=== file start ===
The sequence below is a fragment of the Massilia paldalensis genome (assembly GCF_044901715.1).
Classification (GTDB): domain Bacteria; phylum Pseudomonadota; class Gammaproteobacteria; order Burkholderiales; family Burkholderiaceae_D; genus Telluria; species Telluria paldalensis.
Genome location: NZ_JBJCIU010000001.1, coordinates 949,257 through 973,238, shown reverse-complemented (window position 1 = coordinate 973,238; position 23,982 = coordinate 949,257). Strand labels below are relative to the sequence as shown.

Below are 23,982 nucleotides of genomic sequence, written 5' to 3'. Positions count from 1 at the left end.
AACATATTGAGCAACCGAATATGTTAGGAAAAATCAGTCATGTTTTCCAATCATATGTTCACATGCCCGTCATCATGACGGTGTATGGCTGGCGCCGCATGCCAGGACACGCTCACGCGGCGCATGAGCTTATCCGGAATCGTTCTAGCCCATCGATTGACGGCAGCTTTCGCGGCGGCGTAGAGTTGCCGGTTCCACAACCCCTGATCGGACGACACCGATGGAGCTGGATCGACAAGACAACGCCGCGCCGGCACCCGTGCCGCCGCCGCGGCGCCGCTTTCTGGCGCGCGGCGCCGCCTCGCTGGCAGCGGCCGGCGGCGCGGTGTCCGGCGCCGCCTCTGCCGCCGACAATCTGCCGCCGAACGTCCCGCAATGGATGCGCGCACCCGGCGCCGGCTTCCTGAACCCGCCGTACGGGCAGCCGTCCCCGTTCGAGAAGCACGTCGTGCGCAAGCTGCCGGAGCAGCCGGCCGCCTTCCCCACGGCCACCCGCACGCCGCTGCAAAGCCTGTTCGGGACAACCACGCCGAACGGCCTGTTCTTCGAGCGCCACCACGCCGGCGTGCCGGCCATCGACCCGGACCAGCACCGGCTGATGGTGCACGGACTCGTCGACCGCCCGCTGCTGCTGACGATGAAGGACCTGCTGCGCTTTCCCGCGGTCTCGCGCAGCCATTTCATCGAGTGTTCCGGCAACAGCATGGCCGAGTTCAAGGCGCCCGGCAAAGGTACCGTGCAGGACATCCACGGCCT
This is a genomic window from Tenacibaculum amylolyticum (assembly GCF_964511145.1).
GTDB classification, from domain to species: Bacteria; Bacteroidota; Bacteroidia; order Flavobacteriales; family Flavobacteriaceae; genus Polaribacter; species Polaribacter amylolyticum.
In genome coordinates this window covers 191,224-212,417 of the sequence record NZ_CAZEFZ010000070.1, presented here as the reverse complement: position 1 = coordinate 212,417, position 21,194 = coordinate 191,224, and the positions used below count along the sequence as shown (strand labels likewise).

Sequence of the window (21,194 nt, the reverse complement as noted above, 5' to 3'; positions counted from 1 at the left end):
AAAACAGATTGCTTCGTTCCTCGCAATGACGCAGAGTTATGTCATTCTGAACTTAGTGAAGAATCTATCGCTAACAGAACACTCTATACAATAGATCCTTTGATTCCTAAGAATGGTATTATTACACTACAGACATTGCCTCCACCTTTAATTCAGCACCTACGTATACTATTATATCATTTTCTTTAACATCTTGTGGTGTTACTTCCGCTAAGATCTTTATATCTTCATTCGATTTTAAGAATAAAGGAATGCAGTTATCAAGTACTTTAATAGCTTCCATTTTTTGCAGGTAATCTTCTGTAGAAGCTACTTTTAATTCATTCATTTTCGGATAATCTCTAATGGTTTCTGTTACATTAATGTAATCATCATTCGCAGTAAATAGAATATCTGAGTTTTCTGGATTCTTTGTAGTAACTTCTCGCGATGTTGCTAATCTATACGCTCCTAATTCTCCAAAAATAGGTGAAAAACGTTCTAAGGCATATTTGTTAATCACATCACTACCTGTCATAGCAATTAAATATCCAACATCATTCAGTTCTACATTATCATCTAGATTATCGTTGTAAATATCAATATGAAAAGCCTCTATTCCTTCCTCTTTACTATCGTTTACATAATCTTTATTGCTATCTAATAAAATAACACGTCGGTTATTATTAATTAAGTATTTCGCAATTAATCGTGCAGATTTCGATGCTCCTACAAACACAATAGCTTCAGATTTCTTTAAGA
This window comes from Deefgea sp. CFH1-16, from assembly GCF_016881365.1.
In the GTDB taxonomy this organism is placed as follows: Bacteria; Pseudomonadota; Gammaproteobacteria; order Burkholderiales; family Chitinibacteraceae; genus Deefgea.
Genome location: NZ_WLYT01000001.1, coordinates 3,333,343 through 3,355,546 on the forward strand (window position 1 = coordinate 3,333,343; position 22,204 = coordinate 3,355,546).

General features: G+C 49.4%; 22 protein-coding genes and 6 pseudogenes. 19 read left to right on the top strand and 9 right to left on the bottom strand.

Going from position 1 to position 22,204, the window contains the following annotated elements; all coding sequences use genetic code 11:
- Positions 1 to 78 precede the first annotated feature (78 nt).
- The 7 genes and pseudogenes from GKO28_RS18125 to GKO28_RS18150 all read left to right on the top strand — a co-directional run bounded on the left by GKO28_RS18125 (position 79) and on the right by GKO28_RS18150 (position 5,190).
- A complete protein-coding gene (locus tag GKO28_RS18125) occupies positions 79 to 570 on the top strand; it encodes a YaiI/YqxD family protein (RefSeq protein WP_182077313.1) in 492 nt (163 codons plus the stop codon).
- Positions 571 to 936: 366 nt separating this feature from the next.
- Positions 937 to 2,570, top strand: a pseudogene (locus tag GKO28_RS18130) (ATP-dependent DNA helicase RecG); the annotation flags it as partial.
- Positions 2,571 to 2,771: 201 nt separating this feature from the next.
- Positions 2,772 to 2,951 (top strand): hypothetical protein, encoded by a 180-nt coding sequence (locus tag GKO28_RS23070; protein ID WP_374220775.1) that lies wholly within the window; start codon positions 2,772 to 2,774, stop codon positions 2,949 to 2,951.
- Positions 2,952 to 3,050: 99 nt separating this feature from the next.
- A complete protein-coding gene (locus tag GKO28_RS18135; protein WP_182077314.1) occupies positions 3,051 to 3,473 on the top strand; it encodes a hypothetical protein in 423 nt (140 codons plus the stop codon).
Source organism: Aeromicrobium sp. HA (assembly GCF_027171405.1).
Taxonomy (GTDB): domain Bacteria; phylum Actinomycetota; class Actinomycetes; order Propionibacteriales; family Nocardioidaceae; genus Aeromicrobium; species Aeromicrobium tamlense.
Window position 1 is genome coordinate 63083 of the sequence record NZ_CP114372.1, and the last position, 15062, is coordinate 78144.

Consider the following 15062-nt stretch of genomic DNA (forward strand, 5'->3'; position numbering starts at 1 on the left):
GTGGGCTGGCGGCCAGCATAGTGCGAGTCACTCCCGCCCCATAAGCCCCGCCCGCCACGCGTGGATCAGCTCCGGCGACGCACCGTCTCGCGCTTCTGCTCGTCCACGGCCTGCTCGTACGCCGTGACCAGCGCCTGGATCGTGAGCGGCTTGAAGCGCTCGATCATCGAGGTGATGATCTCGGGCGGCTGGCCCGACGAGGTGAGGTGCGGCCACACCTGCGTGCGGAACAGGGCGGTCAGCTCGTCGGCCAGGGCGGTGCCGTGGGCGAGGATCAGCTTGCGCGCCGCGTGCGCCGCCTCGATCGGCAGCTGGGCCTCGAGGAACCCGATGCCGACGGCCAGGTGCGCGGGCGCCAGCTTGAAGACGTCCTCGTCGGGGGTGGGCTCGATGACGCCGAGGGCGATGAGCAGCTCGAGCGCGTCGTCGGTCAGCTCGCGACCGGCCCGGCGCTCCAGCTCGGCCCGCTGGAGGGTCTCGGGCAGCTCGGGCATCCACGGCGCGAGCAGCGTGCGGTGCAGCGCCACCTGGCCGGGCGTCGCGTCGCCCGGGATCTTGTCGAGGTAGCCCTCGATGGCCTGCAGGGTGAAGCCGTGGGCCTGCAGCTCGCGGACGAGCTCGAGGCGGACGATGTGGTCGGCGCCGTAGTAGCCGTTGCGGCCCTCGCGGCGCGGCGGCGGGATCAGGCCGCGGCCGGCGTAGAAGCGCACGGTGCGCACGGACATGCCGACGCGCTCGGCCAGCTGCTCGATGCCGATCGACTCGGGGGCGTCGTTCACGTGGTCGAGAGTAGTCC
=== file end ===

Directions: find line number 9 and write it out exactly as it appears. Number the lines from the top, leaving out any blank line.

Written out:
Sequence of the window (21,194 nt, the reverse complement as noted above, 5' to 3'; positions counted from 1 at the left end):